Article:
The spirit of the Upanishads is the Spirit of the Universe. Brahman, God himself, is their underlying spirit. The Christians must feel that Brahman is God, and the Hindu must feel that God is Brahman. Unless a feeling of reverence independent of the barriers of names can be felt for the ineffable, the sayings of the Upanishads is true: "Words are weariness," the same idea expressed by the prophet that"Of making many books there is no end."
The Holy Spirit may be the nearest translation of Brahman in Christian language. Whilst God the Father and God the Son are in the foreground of the mind of many Christians, the Holy Spirit seems to receive less adoration. And in India the Brahman of the Upanishads is not as popular as Siva, Vishnu or Krishna. Even Brahma, the manifestation of Brahman as creator, and not to be confused with him, is not living in the daily devotions of the Hindu, as are the other two gods of the trinity, Siva and Vishnu. The Upanishads doctrine is not a religion of the many; but rather the Spirit behind all religions in their central theme repeated in such a wonderful variety of ways.
Brahman in the Universe, God in his transcendence and immanence is also the Spirit of man, the self in every one and in all, Atman. Thus the momentous statement is made in the Upanishads that God must not be sought as something far away, separate from us, but rather as the very inmost of us, as the higher Self in us above the limitations of our little self. Thus when the sage of the Upanishads is pressed for a definition of God, he remains silent, meaning that God is silence. When asked again to express God in words, he says"Neti, neti," "Not his, not this"; but when pressed for a positive explanation he utters the sublimely simple words"TAT TWAM ASI," "Thou art That." "
Juan Mascaro, The Upanishads
Most of what i have written is based on the Adi Shakti's revelations in the Sahasrara or Kingdom of God within, so that others can be convinced;
"If we are to vindicate the truth of spiritual values, we must discover them in a universal form, rising above sectarianism and dogmatism...
In 1947 in New Delhi, representatives of the different world religions were participating in a conference. During a recess some of the delegates were drinking water at a fountain. They were all thirsty, and they drank the same water. But speaking different languages as they did, they expressed themselves in different ways. They referred to the same substance by using different words. Gandhi said that therein lies the essence of the universal outlook. When the people become religious-minded or spiritually-oriented, they feel the thirst of the soul. They are on the lookout for a fountain to satisfy their thirst.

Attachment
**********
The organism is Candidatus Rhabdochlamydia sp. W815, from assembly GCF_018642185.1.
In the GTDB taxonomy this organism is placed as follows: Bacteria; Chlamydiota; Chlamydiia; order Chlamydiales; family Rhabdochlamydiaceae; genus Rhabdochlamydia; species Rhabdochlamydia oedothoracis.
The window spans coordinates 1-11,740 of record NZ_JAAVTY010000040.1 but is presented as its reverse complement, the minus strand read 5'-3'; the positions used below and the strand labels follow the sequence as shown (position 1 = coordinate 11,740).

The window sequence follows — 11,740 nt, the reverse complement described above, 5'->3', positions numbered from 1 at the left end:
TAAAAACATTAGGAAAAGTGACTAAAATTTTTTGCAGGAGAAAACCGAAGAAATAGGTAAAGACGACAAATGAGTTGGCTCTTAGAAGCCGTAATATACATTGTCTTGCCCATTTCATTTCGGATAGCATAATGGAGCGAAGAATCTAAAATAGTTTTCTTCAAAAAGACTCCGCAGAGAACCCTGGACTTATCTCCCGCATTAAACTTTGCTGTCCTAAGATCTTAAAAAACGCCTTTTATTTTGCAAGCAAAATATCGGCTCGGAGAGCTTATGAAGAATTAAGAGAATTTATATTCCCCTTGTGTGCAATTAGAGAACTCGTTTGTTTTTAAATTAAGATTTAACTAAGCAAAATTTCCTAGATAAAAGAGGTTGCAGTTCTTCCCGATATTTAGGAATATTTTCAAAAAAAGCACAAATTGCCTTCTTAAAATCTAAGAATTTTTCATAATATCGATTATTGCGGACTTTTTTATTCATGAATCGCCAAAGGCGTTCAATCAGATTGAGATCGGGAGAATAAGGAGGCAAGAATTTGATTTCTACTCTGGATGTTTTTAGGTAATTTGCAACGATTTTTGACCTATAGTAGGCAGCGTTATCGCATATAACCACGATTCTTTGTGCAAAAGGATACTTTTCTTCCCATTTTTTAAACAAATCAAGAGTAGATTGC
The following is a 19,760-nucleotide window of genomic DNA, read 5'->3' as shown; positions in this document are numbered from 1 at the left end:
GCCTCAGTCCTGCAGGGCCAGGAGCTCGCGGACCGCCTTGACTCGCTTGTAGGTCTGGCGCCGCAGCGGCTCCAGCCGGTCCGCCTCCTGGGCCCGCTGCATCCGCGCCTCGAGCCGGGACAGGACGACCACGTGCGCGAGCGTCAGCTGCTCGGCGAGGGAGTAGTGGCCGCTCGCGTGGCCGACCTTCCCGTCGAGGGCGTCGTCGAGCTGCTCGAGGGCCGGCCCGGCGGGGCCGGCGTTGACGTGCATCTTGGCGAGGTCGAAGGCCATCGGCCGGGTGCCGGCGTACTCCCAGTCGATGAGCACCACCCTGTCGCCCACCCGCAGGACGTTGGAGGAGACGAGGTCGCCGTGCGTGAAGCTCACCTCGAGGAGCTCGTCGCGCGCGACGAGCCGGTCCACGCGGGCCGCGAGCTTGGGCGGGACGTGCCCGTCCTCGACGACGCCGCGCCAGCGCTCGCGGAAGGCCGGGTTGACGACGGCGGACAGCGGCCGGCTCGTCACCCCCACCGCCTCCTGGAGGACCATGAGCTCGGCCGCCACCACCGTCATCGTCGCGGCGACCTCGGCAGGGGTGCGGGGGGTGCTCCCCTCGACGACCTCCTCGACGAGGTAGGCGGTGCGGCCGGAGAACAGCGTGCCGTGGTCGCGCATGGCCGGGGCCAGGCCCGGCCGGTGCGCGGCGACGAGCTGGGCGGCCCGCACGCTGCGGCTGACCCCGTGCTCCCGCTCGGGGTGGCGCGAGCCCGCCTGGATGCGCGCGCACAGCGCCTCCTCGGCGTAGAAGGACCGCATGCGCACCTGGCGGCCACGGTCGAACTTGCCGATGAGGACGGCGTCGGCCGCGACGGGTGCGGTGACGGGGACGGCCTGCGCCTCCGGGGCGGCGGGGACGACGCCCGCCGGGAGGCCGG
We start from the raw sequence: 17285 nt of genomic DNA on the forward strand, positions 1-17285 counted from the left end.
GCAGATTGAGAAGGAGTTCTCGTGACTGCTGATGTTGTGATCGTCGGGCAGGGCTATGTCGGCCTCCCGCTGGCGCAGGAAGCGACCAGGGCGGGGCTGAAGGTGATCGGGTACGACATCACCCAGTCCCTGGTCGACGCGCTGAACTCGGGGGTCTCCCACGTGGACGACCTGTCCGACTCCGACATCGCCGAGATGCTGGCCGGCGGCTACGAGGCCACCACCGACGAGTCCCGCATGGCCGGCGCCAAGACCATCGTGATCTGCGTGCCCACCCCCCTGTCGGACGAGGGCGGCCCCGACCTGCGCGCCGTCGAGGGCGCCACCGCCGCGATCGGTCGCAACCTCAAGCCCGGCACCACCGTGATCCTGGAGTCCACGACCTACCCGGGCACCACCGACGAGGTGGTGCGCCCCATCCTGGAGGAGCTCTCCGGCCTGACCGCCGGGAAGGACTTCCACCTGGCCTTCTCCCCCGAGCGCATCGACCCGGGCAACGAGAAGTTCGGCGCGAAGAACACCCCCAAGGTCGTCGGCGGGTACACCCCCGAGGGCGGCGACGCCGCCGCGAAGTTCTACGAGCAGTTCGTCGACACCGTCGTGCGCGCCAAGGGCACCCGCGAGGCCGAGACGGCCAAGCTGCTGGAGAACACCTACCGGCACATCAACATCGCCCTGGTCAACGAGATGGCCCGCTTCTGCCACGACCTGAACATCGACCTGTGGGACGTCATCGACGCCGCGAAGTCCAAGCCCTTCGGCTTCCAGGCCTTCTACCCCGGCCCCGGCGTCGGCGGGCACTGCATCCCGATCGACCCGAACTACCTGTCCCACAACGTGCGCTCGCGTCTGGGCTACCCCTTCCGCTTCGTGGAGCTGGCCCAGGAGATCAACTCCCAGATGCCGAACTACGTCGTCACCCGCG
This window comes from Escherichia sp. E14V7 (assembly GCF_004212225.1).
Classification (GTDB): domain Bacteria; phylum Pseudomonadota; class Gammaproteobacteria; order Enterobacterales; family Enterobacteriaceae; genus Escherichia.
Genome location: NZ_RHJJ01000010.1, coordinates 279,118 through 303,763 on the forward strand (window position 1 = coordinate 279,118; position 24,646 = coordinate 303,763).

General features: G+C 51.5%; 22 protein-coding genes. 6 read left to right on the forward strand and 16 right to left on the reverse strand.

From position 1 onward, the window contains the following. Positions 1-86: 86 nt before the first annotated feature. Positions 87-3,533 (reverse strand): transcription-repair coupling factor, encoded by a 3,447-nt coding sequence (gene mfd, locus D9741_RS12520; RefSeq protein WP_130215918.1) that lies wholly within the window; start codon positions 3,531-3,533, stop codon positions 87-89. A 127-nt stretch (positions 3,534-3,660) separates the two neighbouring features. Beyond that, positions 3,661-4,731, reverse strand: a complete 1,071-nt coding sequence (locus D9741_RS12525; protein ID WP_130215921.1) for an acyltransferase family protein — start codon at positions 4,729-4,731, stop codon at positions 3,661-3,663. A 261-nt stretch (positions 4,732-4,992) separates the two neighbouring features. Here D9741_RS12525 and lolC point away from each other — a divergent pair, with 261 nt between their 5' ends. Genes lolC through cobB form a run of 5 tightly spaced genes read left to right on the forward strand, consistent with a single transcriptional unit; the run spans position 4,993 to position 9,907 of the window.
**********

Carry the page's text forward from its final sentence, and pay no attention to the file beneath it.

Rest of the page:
These spiritually thirsty people in different countries and in different ages were perhaps mysteriously guided by God to discover that fountain. But speaking different languages as they did, born in the varied historical circumstances, growing up in different cultural systems, they expressed themselves in different ways. In consequence, we have different theological systems in different countries... But underlying all these divergent theological notions there is one ultimate reality which is capable of satisfying our spiritual thirst...
The philosophical implication is that the ultimate criterion of truth is experience. We hear a lot of things and they may sound good. But until and unless we experience something, we refuse to be convinced completely. We may give brilliant discourses on God, on the Absolute, on the higher self. They may be intellectually stimulating, but our mind may be filled with skepticism and assailed with doubts. In the absence of any personal experience or realization, this is just high-sounding talk."
Dr. Haridas Chaudhuri, The Essence of Spiritual Philosophy
Thorsons Publishing Group, UK, 1990, p. 21-22
Thus if"We are to vindicate the truth of spiritual values, we must discover them in a universal form, rising above sectarianism and dogmatism." The central role of Jesus and the Comforter in salvation does just that .......... and much more. It is all based on thousands of personal experiences over the years of Kash, Arwinder and Lalita meeting, questioning, conversing and meditating with the Divine Feminine.
The ultimate criterion of truth, indeed, is first-hand experience. That is the only reason i absolutely believe that Shri Mataji is the incarnation of the Divine Feminine, and is the Comforter sent by Jesus in the name of God Almighty for the salvation/moksa/liberation of human beings. It is the ultimate reality capable of satisfying our spiritual thirst!
regards to all,